Ten victims arrived at Mercy Medical Center in Roseburg, but three were then transferred to other facilities for higher levels of care, the chief medical officer said. Dr. Jason Gray said one person died in the emergency room.

Three people had been released as of Friday afternoon, while another three remain in hospital. All are expected to survive. 

In Washington, U.S. President Barack Obama ordered American flags lowered to half-mast until Tuesday at sunset.

He also told reporters that it's up to voters to interrupt the cycle of gun violence that gets repeated every few months. Americans "need to become single-issue voters" for the next few elections in order to reclaim some of the political power held by gun lobbyists, Obama said.

Long lines stretched Friday outside of a blood donor clinic set up for the victims. CBC News reporter Chris Brown said all of the people he spoke with in that line rejected the idea of stronger gun control laws.

"It's not the guns, it's the evil," one woman in line said.

A line stretches outside a blood donor clinic for the shooting victims in Roseburg. CBC News reporter Chris Brown said every person he spoke to in line rejected tighter gun controls. (CBC News)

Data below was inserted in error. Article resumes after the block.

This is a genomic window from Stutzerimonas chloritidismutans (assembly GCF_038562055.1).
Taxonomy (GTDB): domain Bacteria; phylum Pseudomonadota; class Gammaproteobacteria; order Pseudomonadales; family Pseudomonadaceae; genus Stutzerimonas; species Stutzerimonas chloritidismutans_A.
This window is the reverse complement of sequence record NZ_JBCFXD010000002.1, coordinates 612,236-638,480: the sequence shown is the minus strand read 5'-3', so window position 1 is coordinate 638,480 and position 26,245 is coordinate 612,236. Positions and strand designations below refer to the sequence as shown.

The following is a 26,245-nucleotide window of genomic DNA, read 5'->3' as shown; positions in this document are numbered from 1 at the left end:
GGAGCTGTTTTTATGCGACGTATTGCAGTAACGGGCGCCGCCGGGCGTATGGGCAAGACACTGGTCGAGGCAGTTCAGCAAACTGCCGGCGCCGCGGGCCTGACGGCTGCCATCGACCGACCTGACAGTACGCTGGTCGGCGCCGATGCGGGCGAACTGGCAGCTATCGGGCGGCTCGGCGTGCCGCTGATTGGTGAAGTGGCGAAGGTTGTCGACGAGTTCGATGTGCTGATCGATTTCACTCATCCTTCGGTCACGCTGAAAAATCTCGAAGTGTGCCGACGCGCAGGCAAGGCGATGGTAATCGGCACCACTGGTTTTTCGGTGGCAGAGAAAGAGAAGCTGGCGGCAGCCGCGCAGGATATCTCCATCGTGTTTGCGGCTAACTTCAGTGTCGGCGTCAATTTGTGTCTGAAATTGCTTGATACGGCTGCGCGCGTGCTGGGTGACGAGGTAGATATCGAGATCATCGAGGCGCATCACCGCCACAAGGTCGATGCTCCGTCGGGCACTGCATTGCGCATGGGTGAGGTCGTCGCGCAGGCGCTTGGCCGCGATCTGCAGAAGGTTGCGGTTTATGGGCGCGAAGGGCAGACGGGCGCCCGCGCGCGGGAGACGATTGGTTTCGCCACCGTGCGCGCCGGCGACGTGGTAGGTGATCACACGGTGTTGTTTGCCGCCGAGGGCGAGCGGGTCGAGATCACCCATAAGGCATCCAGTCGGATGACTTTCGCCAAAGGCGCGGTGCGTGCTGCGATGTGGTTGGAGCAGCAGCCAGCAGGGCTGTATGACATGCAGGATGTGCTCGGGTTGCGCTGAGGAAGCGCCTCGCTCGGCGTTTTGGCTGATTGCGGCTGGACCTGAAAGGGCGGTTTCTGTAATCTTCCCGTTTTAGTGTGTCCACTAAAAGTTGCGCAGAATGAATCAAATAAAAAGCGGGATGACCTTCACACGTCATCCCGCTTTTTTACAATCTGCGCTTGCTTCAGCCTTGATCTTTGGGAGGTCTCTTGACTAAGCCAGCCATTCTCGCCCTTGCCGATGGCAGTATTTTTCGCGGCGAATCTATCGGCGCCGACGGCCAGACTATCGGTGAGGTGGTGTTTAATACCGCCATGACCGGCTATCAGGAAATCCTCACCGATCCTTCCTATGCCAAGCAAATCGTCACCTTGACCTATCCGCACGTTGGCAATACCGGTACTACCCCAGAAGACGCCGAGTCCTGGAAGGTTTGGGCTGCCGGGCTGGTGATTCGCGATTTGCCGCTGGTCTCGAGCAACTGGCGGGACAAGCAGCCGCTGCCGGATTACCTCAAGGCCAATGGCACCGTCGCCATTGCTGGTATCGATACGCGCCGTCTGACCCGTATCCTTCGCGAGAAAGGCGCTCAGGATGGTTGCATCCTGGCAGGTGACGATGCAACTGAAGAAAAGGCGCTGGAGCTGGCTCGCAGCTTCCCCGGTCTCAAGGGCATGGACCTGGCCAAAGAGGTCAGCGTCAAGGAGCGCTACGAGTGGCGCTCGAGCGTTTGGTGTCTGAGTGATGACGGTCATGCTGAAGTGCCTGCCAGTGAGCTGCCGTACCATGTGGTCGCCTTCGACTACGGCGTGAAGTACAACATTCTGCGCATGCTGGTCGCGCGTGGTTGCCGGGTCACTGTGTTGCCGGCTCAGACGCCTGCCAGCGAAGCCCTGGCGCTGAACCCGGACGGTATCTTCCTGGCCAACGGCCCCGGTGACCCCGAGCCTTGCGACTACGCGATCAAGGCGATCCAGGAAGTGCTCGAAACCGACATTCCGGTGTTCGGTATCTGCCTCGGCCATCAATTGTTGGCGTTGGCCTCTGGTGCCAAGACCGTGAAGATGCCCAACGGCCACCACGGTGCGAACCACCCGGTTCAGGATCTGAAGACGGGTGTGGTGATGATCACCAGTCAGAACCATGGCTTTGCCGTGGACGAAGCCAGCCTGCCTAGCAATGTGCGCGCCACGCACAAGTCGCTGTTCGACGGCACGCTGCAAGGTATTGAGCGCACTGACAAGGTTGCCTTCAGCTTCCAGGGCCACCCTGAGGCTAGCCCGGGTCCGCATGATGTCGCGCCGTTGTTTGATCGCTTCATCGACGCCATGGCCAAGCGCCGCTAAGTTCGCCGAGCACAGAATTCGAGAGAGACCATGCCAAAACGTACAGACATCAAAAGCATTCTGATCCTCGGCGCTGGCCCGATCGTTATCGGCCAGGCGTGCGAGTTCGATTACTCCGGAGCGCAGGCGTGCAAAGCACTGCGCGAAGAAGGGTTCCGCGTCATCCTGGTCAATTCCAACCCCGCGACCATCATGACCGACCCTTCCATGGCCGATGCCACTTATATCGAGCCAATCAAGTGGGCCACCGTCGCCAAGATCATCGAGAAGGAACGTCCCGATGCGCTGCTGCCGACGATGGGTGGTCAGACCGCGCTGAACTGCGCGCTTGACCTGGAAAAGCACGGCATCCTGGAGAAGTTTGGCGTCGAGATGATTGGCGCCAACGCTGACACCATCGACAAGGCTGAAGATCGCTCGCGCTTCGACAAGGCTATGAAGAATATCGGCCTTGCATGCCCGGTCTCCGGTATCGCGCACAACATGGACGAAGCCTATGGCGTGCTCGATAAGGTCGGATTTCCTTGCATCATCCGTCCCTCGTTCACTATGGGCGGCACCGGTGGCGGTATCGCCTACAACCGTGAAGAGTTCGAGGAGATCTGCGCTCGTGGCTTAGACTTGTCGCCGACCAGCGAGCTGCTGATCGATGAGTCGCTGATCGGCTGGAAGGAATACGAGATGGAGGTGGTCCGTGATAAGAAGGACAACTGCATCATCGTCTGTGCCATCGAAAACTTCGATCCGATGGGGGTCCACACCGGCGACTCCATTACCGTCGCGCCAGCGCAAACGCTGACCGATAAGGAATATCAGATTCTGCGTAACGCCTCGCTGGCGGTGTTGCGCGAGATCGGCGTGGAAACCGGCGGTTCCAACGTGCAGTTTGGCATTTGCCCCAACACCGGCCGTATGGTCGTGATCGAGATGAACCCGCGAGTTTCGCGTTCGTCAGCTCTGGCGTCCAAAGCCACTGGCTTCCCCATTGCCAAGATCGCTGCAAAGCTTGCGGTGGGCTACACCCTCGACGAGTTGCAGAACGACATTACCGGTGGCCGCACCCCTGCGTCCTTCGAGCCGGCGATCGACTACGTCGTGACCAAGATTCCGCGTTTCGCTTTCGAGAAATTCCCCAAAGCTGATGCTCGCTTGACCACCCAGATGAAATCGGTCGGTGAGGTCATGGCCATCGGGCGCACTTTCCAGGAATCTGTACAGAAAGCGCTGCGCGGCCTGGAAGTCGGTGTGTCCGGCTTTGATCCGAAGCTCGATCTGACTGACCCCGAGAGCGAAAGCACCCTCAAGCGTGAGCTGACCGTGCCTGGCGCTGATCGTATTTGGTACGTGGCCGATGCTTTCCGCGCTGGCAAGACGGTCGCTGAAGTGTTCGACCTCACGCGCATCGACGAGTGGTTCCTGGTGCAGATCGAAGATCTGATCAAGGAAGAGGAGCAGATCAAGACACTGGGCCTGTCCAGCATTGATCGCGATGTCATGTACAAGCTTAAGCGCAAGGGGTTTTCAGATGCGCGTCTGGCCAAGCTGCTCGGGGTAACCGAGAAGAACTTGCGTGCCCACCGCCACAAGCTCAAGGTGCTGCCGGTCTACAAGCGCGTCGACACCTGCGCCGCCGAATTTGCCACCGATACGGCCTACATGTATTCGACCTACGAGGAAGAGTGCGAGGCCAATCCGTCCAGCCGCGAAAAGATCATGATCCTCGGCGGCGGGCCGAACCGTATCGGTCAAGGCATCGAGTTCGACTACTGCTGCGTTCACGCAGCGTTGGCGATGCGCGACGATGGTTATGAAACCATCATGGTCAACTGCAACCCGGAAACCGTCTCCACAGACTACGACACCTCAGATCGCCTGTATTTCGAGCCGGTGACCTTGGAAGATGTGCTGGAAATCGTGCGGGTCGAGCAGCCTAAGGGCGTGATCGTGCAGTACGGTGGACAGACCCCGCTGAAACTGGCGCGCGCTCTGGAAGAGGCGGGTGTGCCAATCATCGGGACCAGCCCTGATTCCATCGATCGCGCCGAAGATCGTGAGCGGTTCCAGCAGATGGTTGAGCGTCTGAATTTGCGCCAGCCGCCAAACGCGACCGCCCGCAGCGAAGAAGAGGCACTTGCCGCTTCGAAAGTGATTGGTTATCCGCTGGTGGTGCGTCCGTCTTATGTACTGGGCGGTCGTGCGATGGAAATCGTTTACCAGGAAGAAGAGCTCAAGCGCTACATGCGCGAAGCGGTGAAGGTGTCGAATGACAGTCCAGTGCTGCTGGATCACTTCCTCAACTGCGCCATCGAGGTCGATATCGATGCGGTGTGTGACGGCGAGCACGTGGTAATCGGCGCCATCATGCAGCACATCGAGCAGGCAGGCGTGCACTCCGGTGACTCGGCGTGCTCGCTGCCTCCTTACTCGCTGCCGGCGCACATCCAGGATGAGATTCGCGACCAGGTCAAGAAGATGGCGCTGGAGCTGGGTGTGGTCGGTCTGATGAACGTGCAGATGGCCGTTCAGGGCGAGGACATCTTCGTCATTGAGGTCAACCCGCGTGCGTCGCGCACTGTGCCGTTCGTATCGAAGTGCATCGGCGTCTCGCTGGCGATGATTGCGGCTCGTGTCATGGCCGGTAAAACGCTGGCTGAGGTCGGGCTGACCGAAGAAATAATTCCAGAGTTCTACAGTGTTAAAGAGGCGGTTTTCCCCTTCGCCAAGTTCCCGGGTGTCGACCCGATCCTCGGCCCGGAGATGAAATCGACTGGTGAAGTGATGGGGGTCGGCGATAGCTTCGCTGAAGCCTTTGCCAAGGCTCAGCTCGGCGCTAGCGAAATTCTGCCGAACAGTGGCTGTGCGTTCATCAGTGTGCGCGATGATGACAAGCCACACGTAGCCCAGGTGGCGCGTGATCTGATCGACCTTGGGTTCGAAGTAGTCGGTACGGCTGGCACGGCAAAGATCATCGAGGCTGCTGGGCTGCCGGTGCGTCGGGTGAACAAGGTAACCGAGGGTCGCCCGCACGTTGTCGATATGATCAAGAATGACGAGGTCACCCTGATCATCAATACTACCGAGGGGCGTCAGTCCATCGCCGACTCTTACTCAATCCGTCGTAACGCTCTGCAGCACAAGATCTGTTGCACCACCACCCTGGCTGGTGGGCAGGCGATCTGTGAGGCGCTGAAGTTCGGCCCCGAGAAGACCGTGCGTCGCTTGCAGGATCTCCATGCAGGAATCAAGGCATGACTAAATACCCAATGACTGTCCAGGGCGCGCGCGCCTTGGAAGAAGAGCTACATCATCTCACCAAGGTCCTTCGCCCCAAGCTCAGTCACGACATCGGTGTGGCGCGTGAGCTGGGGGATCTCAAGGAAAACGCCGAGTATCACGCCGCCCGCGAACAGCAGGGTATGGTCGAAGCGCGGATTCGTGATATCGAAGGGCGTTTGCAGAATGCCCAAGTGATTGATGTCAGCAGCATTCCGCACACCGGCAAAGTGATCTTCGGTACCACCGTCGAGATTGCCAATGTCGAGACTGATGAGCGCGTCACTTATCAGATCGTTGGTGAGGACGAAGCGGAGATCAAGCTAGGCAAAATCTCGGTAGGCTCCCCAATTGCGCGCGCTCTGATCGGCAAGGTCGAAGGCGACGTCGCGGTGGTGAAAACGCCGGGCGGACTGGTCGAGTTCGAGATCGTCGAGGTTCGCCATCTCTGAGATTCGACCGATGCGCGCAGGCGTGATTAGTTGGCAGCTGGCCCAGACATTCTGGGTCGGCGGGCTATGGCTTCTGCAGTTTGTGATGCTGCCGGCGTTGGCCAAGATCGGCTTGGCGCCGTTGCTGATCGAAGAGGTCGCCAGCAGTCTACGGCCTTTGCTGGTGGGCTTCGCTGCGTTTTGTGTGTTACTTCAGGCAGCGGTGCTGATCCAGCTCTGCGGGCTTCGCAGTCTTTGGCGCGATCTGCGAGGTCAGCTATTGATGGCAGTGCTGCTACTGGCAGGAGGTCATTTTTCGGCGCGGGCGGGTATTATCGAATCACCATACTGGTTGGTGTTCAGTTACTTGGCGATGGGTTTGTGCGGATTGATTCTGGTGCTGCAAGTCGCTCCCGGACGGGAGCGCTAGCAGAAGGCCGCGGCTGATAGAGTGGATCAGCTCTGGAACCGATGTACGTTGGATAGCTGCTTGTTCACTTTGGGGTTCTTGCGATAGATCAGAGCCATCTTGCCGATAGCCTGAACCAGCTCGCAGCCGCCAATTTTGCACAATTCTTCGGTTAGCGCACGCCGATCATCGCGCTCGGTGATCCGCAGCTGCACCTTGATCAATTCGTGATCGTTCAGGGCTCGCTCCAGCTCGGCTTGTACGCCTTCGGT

Harper-Mercer is not believed to have a criminal history. A neighbour of Harper-Mercer, Bronte Harte, told The Associated Press that he  "seemed really unfriendly" and would "sit by himself in the dark in the balcony with this little light."

Harte said a woman she believed to be Harper-Mercer's mother also lived upstairs and was "crying her eyes out" Thursday.

Social profiles linked to Harper-Mercer suggested he was fascinated by the IRA, frustrated by traditional organized religion and tracked other mass shootings.

On a torrents streaming site and blog that appeared to belong to Harper-Mercer, posts referenced multiple shootings and downloads included a documentary on a mass shooting at Sandy Hook Elementary School in Newtown, Conn. A blog post also urged readers to watch the online footage of Vester Flanagan shooting two former colleagues on live TV in Virginia, while another lamented materialism as preventing spiritual development.

A MySpace page that appeared to belong to Harper-Mercer included several photos and graphics of the Irish Republican Army as well as a picture of Harper-Mercer holding a rifle.

His father, Ian Mercer, said late Thursday that it had been a "devastating day" for him and his family, and he has been talking to police and the FBI about the shooting. He spoke to KABC-TV and several other media outlets gathered outside his house in Tarzana, California.

Hundreds went to a candlelight vigil Thursday night, with many raising candles as the hymn Amazing Grace was played.

Sam Sherman, a former student, said the school helped broaden his opportunities.

"That's all I could think about today. There's 10, 9 kids who won't get those doors opened," he said.

Roseburg is in Douglas County, a politically conservative region west of the Cascade Range where people like to hunt and fish. But it's no stranger to school gun violence. A freshman at the local high school shot and wounded a fellow student in 2006.

With files from CBC News